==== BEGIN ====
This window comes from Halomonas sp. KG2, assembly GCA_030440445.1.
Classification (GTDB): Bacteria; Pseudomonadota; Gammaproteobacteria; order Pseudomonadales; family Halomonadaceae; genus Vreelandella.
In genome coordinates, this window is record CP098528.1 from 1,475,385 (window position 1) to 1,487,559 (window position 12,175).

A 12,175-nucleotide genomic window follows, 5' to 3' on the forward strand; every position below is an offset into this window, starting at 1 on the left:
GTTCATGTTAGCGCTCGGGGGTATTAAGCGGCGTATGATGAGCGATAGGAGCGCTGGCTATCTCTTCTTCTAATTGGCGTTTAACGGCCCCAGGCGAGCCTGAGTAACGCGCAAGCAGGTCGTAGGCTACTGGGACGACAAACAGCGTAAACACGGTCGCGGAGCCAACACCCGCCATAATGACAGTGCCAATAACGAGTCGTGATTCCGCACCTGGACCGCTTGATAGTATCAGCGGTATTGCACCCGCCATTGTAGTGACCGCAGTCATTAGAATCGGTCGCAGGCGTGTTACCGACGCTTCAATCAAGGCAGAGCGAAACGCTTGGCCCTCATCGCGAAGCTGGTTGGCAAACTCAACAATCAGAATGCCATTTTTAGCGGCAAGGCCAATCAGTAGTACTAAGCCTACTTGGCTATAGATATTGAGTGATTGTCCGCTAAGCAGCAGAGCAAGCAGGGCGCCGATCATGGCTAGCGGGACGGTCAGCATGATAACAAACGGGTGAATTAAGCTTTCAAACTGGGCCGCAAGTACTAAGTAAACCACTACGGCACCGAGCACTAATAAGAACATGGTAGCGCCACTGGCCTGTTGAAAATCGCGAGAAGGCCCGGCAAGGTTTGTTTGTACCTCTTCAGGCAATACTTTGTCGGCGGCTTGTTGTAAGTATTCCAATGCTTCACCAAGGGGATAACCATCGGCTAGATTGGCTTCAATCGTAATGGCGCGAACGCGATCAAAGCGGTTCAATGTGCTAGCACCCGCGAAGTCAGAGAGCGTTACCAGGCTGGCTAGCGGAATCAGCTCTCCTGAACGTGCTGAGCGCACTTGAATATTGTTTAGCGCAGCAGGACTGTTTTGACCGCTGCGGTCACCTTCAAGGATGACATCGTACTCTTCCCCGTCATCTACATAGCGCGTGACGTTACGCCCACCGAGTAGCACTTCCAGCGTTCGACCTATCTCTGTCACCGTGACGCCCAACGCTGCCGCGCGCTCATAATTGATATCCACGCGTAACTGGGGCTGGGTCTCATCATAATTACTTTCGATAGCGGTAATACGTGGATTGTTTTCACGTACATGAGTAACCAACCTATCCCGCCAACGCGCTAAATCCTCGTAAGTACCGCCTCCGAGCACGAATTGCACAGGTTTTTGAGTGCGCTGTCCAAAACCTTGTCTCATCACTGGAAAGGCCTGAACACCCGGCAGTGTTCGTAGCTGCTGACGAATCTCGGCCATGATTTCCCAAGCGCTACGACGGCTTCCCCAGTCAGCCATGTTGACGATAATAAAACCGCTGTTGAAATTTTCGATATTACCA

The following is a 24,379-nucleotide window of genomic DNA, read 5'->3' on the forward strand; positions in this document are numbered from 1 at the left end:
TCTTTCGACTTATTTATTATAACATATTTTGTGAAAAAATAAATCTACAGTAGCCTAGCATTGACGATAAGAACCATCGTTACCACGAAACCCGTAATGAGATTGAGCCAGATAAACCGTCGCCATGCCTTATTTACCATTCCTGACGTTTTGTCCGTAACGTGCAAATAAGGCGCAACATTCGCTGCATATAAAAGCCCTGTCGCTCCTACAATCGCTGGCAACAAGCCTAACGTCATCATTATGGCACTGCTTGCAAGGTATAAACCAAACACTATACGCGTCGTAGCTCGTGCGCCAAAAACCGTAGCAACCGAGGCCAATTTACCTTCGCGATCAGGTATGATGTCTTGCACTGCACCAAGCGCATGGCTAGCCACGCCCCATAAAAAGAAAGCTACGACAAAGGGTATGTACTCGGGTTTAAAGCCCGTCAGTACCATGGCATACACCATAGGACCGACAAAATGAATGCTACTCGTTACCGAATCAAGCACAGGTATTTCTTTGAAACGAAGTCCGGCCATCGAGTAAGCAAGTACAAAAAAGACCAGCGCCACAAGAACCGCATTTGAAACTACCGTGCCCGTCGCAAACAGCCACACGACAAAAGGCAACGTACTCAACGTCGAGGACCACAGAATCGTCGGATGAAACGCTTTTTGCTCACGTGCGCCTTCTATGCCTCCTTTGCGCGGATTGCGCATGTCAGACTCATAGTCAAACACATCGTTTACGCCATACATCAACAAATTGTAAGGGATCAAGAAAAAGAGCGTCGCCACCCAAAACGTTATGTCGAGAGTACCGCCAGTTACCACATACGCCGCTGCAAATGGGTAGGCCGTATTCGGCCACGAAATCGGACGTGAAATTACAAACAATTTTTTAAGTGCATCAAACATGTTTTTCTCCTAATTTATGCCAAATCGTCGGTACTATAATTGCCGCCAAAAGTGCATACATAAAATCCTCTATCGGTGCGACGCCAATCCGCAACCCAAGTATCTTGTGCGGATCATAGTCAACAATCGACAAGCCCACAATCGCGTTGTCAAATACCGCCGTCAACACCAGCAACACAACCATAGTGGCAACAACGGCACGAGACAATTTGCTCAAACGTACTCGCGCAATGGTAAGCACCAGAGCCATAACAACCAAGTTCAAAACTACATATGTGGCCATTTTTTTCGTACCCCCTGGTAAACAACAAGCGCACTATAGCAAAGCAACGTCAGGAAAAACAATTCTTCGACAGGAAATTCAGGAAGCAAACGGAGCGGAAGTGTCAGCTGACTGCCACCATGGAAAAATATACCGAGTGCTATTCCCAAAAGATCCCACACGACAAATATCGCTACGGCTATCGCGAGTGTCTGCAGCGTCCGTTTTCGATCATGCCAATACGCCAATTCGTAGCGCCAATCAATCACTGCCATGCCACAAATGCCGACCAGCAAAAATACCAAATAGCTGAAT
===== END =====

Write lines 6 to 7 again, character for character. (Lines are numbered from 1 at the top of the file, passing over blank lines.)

The following is a 24,379-nucleotide window of genomic DNA, read 5'->3' on the forward strand; positions in this document are numbered from 1 at the left end:
TCTTTCGACTTATTTATTATAACATATTTTGTGAAAAAATAAATCTACAGTAGCCTAGCATTGACGATAAGAACCATCGTTACCACGAAACCCGTAATGAGATTGAGCCAGATAAACCGTCGCCATGCCTTATTTACCATTCCTGACGTTTTGTCCGTAACGTGCAAATAAGGCGCAACATTCGCTGCATATAAAAGCCCTGTCGCTCCTACAATCGCTGGCAACAAGCCTAACGTCATCATTATGGCACTGCTTGCAAGGTATAAACCAAACACTATACGCGTCGTAGCTCGTGCGCCAAAAACCGTAGCAACCGAGGCCAATTTACCTTCGCGATCAGGTATGATGTCTTGCACTGCACCAAGCGCATGGCTAGCCACGCCCCATAAAAAGAAAGCTACGACAAAGGGTATGTACTCGGGTTTAAAGCCCGTCAGTACCATGGCATACACCATAGGACCGACAAAATGAATGCTACTCGTTACCGAATCAAGCACAGGTATTTCTTTGAAACGAAGTCCGGCCATCGAGTAAGCAAGTACAAAAAAGACCAGCGCCACAAGAACCGCATTTGAAACTACCGTGCCCGTCGCAAACAGCCACACGACAAAAGGCAACGTACTCAACGTCGAGGACCACAGAATCGTCGGATGAAACGCTTTTTGCTCACGTGCGCCTTCTATGCCTCCTTTGCGCGGATTGCGCATGTCAGACTCATAGTCAAACACATCGTTTACGCCATACATCAACAAATTGTAAGGGATCAAGAAAAAGAGCGTCGCCACCCAAAACGTTATGTCGAGAGTACCGCCAGTTACCACATACGCCGCTGCAAATGGGTAGGCCGTATTCGGCCACGAAATCGGACGTGAAATTACAAACAATTTTTTAAGTGCATCAAACATGTTTTTCTCCTAATTTATGCCAAATCGTCGGTACTATAATTGCCGCCAAAAGTGCATACATAAAATCCTCTATCGGTGCGACGCCAATCCGCAACCCAAGTATCTTGTGCGGATCATAGTCAACAATCGACAAGCCCACAATCGCGTTGTCAAATACCGCCGTCAACACCAGCAACACAACCATAGTGGCAACAACGGCACGAGACAATTTGCTCAAACGTACTCGCGCAATGGTAAGCACCAGAGCCATAACAACCAAGTTCAAAACTACATATGTGGCCATTTTTTTCGTACCCCCTGGTAAACAACAAGCGCACTATAGCAAAGCAACGTCAGGAAAAACAATTCTTCGACAGGAAATTCAGGAAGCAAACGGAGCGGAAGTGTCAGCTGACTGCCACCATGGAAAAATATACCGAGTGCTATTCCCAAAAGATCCCACACGACAAATATCGCTACGGCTATCGCGAGTGTCTGCAGCGTCCGTTTTCGATCATGCCAATACGCCAATTCGTAGCGCCAATCAATCACTGCCATGCCACAAATGCCGACCAGCAAAAATACCAAATAGCTGAAT